Based on the best-selling novel by Ann Brashares the story centers on four best friends--Lena (Alexis Bledel) Tibby (Amber Tamblyn) Bridget (Blake Lively) and Carmen (America Ferrera)--who realize that they are about to spend their first summer away from each other. On one last shopping spree they find a pair of jeans that fits all of them odd considering their different body shapes. It must mean the pants are magical and will bring them good luck. So the girls make a pack that each of them will spend one week with the pants and then send them off to the next girl. Lena the shy self-conscious artist who is spending the summer in Greece with her grandparents takes the pants first--and meets the hunky Kostas (Michael Rady). Tibby a rebel "suckumentary" filmmaker who marches to the beat of her own drum gets them next. But as tough as Tibby thinks she is she learns some invaluable life lessons through her chance encounter with an extraordinary girl Bailey (Jenna Boyd). Then it's Bridget's turn a vivacious blonde who spends her summer playing soccer in Mexico and displays some reckless behavior with a hands-off camp coach (Mike Vogel). Finally there's Carmen a spit-fire writer who decides to spend some quality time with her wayward dad. Yet upon arrival she is greeted with a not-so-pleasant surprise when her father (Bradley Whitford) introduces her to his very white-bred fiancé (Nancy Travis) and her two teenage children. These four realize in the end whatever magic there is comes from their enduring friendship.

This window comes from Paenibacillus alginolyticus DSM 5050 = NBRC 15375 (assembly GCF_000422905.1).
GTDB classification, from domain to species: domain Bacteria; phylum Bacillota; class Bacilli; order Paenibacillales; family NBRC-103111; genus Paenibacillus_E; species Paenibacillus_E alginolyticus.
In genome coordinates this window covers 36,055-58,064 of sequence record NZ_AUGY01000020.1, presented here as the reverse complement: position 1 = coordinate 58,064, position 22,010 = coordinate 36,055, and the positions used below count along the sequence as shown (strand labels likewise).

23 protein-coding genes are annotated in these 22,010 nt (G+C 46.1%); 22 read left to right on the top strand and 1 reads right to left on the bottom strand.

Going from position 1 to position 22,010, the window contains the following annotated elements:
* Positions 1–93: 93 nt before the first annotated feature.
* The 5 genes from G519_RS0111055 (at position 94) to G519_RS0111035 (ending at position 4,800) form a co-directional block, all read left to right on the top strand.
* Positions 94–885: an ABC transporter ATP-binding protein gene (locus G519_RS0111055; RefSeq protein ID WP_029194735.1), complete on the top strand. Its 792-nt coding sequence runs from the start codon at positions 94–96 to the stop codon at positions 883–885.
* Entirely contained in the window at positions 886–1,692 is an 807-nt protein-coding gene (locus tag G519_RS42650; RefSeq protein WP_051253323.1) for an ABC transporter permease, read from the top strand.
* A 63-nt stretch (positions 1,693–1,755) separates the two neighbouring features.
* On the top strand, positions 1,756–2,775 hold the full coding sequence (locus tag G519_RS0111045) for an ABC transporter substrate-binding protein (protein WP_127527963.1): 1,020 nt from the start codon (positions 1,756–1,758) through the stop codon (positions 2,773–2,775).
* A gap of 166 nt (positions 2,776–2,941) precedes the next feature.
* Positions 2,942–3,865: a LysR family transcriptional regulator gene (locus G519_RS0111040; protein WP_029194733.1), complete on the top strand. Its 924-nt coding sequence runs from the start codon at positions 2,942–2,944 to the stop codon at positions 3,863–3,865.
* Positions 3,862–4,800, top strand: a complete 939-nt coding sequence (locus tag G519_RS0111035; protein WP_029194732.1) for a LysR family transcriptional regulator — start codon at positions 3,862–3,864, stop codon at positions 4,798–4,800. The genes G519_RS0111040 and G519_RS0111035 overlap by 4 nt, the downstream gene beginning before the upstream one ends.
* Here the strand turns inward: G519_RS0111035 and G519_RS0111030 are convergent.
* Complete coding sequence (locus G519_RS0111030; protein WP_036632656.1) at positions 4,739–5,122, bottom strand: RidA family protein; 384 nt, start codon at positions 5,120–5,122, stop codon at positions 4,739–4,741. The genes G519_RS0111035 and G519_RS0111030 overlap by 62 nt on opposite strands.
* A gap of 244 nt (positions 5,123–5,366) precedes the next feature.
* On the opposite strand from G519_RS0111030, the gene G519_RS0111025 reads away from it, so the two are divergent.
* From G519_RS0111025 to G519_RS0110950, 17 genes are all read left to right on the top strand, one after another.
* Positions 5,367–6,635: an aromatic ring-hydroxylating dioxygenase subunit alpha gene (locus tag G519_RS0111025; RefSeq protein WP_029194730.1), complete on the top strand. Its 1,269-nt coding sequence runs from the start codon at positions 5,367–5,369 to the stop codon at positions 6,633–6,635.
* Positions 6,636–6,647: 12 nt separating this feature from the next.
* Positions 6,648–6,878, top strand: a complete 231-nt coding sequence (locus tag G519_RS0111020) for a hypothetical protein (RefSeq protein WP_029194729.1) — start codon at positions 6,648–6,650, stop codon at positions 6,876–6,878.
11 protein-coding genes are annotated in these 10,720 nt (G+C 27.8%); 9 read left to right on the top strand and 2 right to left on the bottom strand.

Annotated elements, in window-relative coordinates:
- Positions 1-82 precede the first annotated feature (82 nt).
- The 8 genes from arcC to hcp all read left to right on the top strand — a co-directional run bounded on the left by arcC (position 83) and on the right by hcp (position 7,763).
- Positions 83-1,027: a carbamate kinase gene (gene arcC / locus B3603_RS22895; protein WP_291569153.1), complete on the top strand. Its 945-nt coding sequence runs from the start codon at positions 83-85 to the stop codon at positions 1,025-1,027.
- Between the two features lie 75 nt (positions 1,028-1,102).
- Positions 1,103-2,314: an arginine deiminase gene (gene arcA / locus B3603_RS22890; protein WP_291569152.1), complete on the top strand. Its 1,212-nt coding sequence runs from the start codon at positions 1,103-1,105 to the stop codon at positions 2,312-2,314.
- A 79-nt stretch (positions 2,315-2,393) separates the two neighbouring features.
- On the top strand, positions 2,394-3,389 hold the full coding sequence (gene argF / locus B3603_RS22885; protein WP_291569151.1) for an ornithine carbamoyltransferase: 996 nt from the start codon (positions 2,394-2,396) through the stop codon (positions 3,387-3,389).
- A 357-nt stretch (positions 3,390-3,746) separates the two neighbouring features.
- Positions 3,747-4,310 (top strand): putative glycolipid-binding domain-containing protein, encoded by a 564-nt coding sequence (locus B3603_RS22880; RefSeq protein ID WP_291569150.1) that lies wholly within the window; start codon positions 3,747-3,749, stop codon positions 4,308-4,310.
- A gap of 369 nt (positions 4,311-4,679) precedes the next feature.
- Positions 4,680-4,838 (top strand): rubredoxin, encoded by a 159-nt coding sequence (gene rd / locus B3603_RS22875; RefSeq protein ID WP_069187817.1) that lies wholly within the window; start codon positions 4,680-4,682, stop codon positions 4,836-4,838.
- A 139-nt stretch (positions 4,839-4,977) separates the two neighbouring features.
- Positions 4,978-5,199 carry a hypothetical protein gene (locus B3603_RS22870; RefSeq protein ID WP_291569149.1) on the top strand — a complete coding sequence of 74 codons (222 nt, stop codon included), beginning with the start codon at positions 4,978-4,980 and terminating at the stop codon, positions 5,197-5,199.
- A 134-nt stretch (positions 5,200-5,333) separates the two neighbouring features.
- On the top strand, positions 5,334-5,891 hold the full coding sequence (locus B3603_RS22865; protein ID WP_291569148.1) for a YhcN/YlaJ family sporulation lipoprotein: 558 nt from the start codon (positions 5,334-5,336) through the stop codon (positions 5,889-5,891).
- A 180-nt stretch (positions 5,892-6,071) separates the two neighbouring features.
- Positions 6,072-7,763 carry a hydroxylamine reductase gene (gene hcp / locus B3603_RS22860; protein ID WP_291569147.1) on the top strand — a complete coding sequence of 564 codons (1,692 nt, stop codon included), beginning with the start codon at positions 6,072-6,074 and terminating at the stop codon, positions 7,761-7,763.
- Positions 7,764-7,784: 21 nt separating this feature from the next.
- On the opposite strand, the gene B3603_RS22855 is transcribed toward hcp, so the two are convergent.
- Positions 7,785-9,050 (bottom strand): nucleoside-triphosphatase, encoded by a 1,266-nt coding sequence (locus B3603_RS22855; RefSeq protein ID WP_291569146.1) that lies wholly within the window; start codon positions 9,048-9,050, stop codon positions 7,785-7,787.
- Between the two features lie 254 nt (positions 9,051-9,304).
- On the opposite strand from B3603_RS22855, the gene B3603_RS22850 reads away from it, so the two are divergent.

The ensemble cast of fresh faces makes Sisterhood entirely watchable. Tamblyn of TV's Joan of Arcadia's gives the strongest performance as Tibby. The talented actress really digs in executing perfectly Tibby's tough-on-the-outside-but-a-real-softie-underneath persona. Ferrera best known for her stellar performance in the indie hit Real Women Have Curves is another standout as Carmen a girl who wears her heart on her sleeve especially when she finally confronts her dad about never being there for her. Boyd (The Missing) too is quite affecting as Tibby's new rather outspoken friend harboring a tragic secret of her own.. Newcomer Lively does an adequate job playing Bridget who we think is pretty blonde and carefree but who has really been left with a void after the death of her mother. Had she put in a little more effort though she could have been the star of the show. Only Bledel fails to inspire. Watching her is just like an extended episode of her TV show Gilmore Girls both boring and lackluster. She doesn't seem to stretch herself in any way.
This is every teenage girls story being with the best of friends but also being "afraid of time and not having enough of it." At least this is what author Ann Brashares wanted to convey when she wrote the critically acclaimed hugely popular book. TV director Ken Kwapis understands this; Sisterhood bleeds heart and soul. While the pacing seems to drag a bit and the maudlin factor heighten in parts the movie nonetheless mixes the right amount of comedy tragedy and the difficulties of being 16 on the cusp of adulthood. Sisterhood is also beautifully shot especially the scenes in Greece. Kwapis shows the beauty and history of this magnificent country in a way that makes you want to grab your passport and take a trip there. But being that the movie is already a tad slow even the many picturesque Greek moments seem unnecessary. Sisterhood could have shaved a good half hour to make it a more concise movie.